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London (CNN) -- Ryan Lochte captured the United States' first gold medal of the 2012 Olympic Games on Saturday, soundly defeating rival swimming great Michael Phelps in a highly anticipated men's 400-meter individual medley, while China blazed past its rivals throughout the day to secure a Games-best four gold medals.
Brazil's Thiago Pereira secured silver in the individual medley, while Phelps did not medal, coming in fourth place. Japan's Kosuke Hagina won bronze.
"I put the work in," Lochte said Saturday after the race. "I'm just going out there and having fun, and doing what I do best."
Both men had made it through qualifying heats to the final -- Phelps only by a whisker.
His subpar performance put the former champion in lane 8 rather than in the preferred middle lanes, where there's less chance of disruption from other swimmers' waves.
Lochte was in lane 3.
The 27-year-old Phelps, who already has 14 gold medals from previous Games, had been looking to add to his pot of Olympic gold, and will get another shot when he likely faces Lochte in the 200-meter individual medley, as well as the 200-meter and 100-meter butterfly.
But the Games' attention quickly shifted on Saturday to Lochte's dominating performance.
"I know it's my time and I'm ready," he said after his win.
History was made soon after the race, when China's Sun Yang won the men's 400-meter freestyle, becoming the first Chinese man ever to win an Olympic gold medal in swimming.
China's Ye Shiwen made history of her own by breaking the world record in the women's swimming 400-meter individual medley, with a time of 4:28:43. American Elizabeth Beisel took the silver medal in the medley.
The Games' host faced disappointment when it failed to pick up a single medal on Saturday, particularly when Hannah Miley, considered one of Britain's best swimmers, finished fifth in the event.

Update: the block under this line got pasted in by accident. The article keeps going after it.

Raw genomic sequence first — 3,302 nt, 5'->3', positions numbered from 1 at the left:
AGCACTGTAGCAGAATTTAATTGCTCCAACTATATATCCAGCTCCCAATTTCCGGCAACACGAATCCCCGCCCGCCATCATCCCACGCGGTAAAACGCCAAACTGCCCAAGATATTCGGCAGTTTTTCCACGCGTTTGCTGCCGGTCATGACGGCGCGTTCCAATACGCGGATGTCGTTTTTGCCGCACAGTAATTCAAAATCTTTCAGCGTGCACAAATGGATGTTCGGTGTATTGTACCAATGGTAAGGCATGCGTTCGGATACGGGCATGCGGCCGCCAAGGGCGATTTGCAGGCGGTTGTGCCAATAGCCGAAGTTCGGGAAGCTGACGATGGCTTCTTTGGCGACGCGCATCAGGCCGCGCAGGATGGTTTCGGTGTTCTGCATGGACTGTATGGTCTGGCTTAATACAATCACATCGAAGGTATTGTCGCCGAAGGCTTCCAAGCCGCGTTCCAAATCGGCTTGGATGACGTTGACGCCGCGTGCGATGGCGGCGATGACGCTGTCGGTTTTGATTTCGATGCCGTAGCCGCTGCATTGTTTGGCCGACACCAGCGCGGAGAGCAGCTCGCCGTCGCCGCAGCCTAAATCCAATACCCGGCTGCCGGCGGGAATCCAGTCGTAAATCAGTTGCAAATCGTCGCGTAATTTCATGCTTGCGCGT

"Apologies if anyone had high expectations of me," said Miley. "I gave it absolutely everything I had."
Earlier Saturday, China claimed the first Olympic gold of the games with a victory for 23-year-old Siling Yi in the women's 10-meter air rifle shooting.
"I'm very excited and happy," she said, quoted by the official Games website. The world's No. 1, who started shooting at age 13, said there had been "a lot of pressure" on her to perform.
China's veteran weightlifter Wang Mingjuan, 26, also powered her way to gold, besting silver medalist Hiromi Miyake of Japan by lifting a combined total of 205 kilograms.
"The gold is the reward for my 12 years' hard work, my dream came true today," she told Chinese state-run media.
With China on top with four golds by Saturday evening, Italy also made a strong showing by securing two, while the United States, South Korea, Brazil, Russia, Kazakhstan and Australia each took one.
The first American medal of the day was a silver, after the men's archery team narrowly fell to Italy in a riveting finals match that wasn't decided until the final arrow.
Meanwhile, the U.S. women's football team ousted Colombia 3-0, securing themselves a quarterfinal spot.
The U.S. men's gymnastics team also performed well Saturday. It advanced to the team finals, on top of rankings for the qualification round, ahead of Russia and Great Britain. Scores from the qualifying round do not carry into team finals, which will be held on Monday.